After plans to build a Greek parking garage were halted, the university now plans to switch up parking arrangements near the Colonial Life Arena.
Current plans to increase Greek parking include opening the AD3 commuter lot across from 650 Lincoln to Greek students while building a new commuter lot on Greene Street field near Colonial Life Arena.
While the parking garage would have added an additional 900 to 1,000 parking spots, the AD3 lot supports 500 parking spots. Jeff Stensland, the university's spokesman, outlined the reasoning behind this decision.
“A garage is exponentially more expensive and requires multiple state and local approvals. In contrast, a surface lot can be graded and surfaced fairly quickly and much more affordably,” Stensland said in an email interview.
Ariba Johar, a third-year psychology student who parks at the AD3 lot, said in an email interview that these plans would not help commuters.
“Unless the new commuter lot is bigger than the current lot, then no we are not solving the problem. The Greeks already have their own parking near the village and adding the new [lot] that is exclusively for the Greeks would not be conducive,” Johar said.
Johar said she would want these changes to reflect commuter students' needs, taking into consideration the scarce availability and reserved graduate parking spots.
“I would want to make the lot bigger and move the reserved graduate spots to another lot. Us undergrads already are fighting for spots, we do not need to throw in more people into the ring,” Johar said.
Greene Street field, where the new commuter lot is slated to be built, is a sports practice field where the university’s quidditch and intramural soccer teams practice.
Erin Smekrud, a fourth-year biology student and co-president of the Gamecock quidditch club, said in an email interview that the parking lot will affect the team.
“We host one tournament every semester and we always use Greene Street field because it is on campus so I do not have to arrange rides for my team to an off-campus location and the field is easy to reserve,” Smekrud said.
Smekrud said getting a field that is convenient for students is already difficult.
“I try to request Strom or Blatt fields since they are also on campus and have lights, but I am denied because intramurals has control over those fields,” Smekrud said.
The quidditch team normally practices on Bluff Field but also utilizes the Greene Street field, according to Smekrud.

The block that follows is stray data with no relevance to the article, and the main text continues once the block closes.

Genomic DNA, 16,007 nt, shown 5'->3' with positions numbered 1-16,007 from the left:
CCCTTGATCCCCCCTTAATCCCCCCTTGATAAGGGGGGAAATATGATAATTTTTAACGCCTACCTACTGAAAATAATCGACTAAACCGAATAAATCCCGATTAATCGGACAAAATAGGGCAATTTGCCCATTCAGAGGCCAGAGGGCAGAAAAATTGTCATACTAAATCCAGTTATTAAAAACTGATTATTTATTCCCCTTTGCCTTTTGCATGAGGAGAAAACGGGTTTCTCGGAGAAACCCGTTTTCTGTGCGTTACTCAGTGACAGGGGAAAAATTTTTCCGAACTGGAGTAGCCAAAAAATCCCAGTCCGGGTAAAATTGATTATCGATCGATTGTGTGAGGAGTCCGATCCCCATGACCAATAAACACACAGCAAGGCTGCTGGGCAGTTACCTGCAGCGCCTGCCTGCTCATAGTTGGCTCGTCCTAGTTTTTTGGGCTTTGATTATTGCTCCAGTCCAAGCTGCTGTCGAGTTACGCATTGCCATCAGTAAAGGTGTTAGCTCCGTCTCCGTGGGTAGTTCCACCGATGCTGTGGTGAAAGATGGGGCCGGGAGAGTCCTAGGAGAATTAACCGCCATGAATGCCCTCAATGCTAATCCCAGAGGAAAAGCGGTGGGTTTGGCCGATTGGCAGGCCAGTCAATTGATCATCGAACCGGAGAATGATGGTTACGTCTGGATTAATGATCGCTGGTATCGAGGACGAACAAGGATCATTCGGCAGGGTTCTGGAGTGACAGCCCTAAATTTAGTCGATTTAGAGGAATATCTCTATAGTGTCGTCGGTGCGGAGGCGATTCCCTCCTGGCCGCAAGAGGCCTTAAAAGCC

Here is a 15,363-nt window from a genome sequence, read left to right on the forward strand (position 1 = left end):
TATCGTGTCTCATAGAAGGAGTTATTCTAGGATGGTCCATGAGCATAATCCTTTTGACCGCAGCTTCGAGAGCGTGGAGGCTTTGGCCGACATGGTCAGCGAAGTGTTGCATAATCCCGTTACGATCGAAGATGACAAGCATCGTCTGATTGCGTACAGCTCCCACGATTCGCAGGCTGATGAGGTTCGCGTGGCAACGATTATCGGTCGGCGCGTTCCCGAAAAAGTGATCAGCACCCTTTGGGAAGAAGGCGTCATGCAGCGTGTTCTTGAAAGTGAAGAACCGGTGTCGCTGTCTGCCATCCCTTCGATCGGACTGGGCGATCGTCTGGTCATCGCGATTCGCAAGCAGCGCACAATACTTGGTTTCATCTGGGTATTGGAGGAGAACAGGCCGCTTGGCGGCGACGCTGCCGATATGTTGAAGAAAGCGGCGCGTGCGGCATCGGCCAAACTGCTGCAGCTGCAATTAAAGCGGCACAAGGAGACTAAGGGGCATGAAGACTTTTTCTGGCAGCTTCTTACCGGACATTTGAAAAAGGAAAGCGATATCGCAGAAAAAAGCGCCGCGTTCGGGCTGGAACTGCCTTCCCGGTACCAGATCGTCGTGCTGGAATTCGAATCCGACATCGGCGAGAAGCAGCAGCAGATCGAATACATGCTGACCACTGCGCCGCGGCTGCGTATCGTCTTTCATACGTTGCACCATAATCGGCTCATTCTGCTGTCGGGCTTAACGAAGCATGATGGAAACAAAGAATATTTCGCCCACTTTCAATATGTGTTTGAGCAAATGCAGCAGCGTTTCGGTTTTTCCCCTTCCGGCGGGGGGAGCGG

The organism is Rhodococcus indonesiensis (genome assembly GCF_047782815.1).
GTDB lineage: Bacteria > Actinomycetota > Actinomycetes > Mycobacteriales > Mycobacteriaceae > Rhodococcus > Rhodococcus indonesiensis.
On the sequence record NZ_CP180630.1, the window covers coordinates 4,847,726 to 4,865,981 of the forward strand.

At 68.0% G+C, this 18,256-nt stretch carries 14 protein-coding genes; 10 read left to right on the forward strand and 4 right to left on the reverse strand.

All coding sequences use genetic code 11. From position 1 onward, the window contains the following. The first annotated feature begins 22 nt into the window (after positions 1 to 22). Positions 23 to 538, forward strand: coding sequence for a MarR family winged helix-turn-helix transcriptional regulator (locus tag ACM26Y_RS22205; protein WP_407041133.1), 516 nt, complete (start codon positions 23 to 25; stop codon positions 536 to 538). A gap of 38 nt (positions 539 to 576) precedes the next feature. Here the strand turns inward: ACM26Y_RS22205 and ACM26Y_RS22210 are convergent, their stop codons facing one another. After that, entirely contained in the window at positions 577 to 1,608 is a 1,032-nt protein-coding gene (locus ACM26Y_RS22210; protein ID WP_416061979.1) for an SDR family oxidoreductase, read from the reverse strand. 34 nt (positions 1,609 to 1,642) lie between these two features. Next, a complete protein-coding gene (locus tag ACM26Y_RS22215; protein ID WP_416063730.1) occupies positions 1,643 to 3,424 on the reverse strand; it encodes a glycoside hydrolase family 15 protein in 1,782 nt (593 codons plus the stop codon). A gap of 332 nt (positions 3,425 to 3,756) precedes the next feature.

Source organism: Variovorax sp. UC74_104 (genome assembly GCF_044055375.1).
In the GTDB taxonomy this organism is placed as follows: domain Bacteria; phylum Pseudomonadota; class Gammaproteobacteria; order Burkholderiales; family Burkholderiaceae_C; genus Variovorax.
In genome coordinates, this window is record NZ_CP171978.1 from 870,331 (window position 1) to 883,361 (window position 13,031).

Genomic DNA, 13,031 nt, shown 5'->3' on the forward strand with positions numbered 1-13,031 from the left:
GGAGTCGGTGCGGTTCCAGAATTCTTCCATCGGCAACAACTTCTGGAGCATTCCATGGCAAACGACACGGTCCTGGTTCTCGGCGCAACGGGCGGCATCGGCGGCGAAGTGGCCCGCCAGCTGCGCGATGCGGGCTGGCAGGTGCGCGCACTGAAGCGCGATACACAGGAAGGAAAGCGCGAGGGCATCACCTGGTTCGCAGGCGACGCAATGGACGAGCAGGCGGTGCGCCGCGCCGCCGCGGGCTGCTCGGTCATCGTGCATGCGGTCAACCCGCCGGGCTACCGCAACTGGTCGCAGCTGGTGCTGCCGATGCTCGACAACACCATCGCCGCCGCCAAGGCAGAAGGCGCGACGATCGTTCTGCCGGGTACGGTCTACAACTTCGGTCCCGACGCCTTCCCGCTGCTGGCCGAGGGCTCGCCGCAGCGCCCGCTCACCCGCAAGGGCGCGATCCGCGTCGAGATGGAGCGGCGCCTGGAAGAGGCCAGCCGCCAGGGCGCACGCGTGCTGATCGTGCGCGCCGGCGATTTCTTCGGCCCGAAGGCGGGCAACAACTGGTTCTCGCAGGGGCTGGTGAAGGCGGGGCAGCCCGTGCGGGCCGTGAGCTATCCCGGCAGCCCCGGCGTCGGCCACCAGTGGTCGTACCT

“We randomly host weekend practices on Greene Street fields before tournaments or as extra practice with other teams instead of attending tournaments,” Smekrud said. “Our regular practices will not be affected by the plans for a lot, but our tournaments and random weekend practices will be greatly affected."
Smekrud said while this parking expansion will solve one problem, it creates another.
“I think this might be the correct step for the parking issues, but I do not think this is the correct step in accommodating the growing number of sport clubs with limited access to fields for practice and tournaments as is,” Smekrud said.
Stensland said the board of trustees plans to discuss alternate field sites at its Feb. 21 meeting.
“In terms of the recreation fields, we believe existing fields can be utilized more while we work [to] acquire additional recreation fields near the Williams Brice Stadium,” Stensland said.
Johar said this plan ultimately does not provide a long-term solution for the parking problems commuters currently face.
“The new lot would be farther away so we would have to recalculate our walking commute and then the same situation would play over again as we have in the current lot of fighting and searching for a spot,” Johar said.
Stensland said the new lot is a single piece of a bigger plan to bring additional parking to USC.
“The new surface lot was a way to support commuter parking as we make room for the Greek Village parking nearby,” Stensland said. “It is one piece of a larger strategic plan to address both long term parking and public transportation needs.”
As advertised by bright yellow signs surrounding Greene Street field, the next step in the university’s plans includes getting approval from the City of Columbia Board of Zoning Appeals during a public hearing on Feb. 11 on the third floor of city hall at 10 a.m.